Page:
Journey to the South & Locations
Our journey took us over one and a half years. We spent, 160 hours on the road between Singapore and Southern Thailand, covering more than 5,000 km and using over 60 hours of tape. It felt like a race against time, as many of the comrades were getting on in years.
Two of them passed away we interviewed them. Each time, we were left wondering who would be next.
Initially, our journey centered on Chin Peng. But we soon realized the man was inaccessible. True to his subversive, guerilla character, he remained elusive and distant, refusing to be interviewed despite much persuasion, cajoling from his lawyers, comrades and relatives. Each time we sought to approach him, the answer that returned was frustratingly similar: “This is a sensitive subject, Chin Peng does not want to jeopardize his court case. He will reconsider when the case is over.”
Yet his case has been dragging on, and the resolution never came. We watched half bemused, half frustrated as the Penang High Courts repeatedly delayed the hearings. They gave one excuse after another to postpone the first hearing, finally transferring his case to Kuala Lumpur, only to postpone it again indefinitely, two days before the National Day celebration.
Undeterred from not being able to meet the man, we visited the other former communist guerillas, many who have been living in the jungles of southern Thailand for the last 40 years since the Emergency began in 1948. In an unexpected twist, our futile search for Chin Peng led us to open the doorway to a treasure trove of stories from amazing characters, such as tough-cookie Xueying who left home with no more than a shirt on her back to join the communist party more than 50 years ago; Suriani, also known as Eng Ming Ching, the beautiful war heroine; who was famed for her beauty in her younger days, and Singaporean Liu Bo who yearns for his son whenever he thinks about the life he left behind.
In making this documentary, we hope to make this bit of forgotten history available to a wider public, especially the younger generation. Many of us may know of uncles and aunts and even parents or grandparents who had been directly involved in the struggle for independence in the Singapore and Malaysia left-wing movement. We hope these stories, buried for so long, can be told before they are lost forever.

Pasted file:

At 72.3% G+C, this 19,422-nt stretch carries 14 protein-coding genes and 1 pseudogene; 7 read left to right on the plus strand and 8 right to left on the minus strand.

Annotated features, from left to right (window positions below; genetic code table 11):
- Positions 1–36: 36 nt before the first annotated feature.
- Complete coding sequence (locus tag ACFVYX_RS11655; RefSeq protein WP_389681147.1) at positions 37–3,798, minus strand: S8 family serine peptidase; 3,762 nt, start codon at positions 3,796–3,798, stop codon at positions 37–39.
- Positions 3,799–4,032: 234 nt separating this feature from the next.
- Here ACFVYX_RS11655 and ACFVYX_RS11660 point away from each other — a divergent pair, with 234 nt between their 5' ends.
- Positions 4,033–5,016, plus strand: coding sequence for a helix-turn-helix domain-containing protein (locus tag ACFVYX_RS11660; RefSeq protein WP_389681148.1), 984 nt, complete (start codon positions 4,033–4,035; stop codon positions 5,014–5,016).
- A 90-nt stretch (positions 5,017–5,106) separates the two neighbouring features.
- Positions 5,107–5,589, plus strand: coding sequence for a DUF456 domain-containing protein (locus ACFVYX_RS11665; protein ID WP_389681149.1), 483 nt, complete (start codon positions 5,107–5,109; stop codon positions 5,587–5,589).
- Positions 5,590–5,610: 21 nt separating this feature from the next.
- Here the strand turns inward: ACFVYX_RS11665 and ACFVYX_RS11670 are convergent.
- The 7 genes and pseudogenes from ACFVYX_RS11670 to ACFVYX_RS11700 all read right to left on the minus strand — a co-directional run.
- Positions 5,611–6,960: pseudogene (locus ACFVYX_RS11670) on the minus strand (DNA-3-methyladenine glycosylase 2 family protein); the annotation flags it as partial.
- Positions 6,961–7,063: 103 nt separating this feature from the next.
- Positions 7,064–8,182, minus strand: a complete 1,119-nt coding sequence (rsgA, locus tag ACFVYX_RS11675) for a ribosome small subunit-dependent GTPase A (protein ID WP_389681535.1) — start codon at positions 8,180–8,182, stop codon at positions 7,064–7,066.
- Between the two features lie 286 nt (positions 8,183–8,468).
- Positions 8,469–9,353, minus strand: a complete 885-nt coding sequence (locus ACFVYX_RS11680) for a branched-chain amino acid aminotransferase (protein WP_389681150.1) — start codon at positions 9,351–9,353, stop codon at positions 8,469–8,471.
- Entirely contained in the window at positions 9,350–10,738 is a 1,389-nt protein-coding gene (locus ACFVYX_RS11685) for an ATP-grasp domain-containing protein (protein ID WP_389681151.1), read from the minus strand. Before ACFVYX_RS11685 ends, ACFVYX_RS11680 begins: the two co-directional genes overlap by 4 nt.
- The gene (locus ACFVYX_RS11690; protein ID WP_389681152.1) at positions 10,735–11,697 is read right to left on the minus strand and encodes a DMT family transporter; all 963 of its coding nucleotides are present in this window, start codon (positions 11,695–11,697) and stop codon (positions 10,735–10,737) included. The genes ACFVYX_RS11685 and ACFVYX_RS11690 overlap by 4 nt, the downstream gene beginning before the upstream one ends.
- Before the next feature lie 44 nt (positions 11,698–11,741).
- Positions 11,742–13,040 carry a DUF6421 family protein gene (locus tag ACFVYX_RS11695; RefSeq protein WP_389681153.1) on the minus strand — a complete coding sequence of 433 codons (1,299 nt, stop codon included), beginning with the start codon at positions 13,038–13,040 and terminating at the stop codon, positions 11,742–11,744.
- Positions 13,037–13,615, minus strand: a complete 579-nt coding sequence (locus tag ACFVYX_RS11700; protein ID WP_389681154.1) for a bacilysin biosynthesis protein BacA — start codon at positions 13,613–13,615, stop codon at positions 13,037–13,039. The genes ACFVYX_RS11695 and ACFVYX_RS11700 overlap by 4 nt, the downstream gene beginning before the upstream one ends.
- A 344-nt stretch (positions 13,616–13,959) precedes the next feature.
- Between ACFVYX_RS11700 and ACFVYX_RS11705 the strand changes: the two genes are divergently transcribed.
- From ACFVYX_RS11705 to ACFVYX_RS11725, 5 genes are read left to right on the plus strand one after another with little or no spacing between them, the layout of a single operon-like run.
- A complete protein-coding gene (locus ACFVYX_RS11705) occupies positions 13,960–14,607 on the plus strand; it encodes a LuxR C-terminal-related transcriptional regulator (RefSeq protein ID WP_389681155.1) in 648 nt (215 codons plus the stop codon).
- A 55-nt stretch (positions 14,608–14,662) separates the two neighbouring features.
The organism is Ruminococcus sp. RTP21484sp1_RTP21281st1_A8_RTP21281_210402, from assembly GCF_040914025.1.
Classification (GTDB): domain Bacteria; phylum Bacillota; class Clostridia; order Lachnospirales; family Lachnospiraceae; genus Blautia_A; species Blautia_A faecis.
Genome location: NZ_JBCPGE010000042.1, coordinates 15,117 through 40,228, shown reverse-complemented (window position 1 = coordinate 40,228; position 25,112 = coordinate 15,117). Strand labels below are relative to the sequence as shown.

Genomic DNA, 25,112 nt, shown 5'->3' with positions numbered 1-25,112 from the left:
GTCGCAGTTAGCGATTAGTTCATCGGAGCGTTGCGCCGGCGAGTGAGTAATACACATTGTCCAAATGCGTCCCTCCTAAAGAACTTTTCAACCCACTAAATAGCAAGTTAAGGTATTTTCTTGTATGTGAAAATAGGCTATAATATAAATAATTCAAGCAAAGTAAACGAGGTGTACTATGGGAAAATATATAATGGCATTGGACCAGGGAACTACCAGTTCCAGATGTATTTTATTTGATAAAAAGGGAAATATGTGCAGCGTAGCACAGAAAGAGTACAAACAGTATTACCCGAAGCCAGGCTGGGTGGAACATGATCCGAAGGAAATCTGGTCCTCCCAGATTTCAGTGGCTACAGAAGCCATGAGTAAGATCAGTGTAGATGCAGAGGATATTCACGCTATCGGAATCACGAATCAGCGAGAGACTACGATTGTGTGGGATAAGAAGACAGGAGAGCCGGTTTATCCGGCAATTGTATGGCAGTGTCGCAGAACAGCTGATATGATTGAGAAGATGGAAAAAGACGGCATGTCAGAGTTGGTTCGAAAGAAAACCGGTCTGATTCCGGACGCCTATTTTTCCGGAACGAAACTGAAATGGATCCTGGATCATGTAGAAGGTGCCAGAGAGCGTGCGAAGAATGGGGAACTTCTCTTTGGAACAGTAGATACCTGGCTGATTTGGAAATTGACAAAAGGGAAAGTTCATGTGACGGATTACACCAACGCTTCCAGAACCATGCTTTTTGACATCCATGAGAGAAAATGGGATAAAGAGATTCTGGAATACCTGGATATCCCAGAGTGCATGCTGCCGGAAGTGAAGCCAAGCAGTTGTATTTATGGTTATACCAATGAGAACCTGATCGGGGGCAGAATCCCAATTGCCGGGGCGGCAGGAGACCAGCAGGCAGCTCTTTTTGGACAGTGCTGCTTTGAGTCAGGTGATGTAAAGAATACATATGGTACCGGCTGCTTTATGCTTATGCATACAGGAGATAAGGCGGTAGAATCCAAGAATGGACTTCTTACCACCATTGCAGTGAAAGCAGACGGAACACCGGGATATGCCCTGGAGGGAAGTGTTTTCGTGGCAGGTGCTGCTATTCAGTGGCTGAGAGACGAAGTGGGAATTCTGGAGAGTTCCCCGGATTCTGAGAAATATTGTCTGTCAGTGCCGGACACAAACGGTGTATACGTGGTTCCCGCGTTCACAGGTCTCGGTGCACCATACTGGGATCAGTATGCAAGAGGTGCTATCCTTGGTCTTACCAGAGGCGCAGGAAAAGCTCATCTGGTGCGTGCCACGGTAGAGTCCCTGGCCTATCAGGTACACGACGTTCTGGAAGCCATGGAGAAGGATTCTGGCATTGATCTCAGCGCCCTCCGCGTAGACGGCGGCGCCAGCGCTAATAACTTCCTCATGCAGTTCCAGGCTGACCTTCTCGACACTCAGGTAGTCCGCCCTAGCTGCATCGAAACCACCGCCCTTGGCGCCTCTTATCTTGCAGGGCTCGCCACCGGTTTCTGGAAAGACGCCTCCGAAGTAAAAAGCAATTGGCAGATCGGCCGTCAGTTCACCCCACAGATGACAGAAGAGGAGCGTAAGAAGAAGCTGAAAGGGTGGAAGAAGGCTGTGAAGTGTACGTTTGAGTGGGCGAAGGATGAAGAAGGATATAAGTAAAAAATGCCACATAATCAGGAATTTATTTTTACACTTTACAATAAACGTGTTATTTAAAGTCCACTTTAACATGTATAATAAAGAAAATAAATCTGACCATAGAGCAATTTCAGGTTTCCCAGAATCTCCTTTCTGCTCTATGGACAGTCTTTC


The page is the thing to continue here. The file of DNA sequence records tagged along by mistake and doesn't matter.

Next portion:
Glossary of Locations
Chulaporn Village No.9, Banlang, South Thailand
The village is nestled in the forests of Banlang Dam. The larger of the two Chinese villages houses a columbarium where the MCP Central Committee members and many others are laid to rest. Rather like an old folk’s home, the residents here eke out a quiet living tapping rubber and growing fruit trees.
Chulaporn Village No. 10, Betong, South Thailand
This is a rather popular tourist spot for visitors to Betong, a town just minutes from the border checkpoint at Pengkalan Hulu in Perak, Malaysia. A highlight here is the old jungle camp used by the communists when they were still in the jungles.
Chulaporn Village No.12, Sukhirin, South Thailand
The largest of the four peace villages with close to 400, this is also the village of the only Malay regiment in the MCP. Three Central Committee Members- CD Abdullah, Abu Samah and Suriani reside in this Muslim village.
Sitiawan is a small town in Perak, Malaysia. It is the birthplace of Chin Peng where he was educated and inducted into Malayan Communist Party. The state of Perak was known as a “red” zone, where there was a concentration of communist activities, perhaps because of its hilly terrain, which made fertile hiding grounds.
Chin Peng’s court hearings took place in the High Courts of this island state and former Straights Settlement. Although the case was transferred to KL, no hearings had taken place.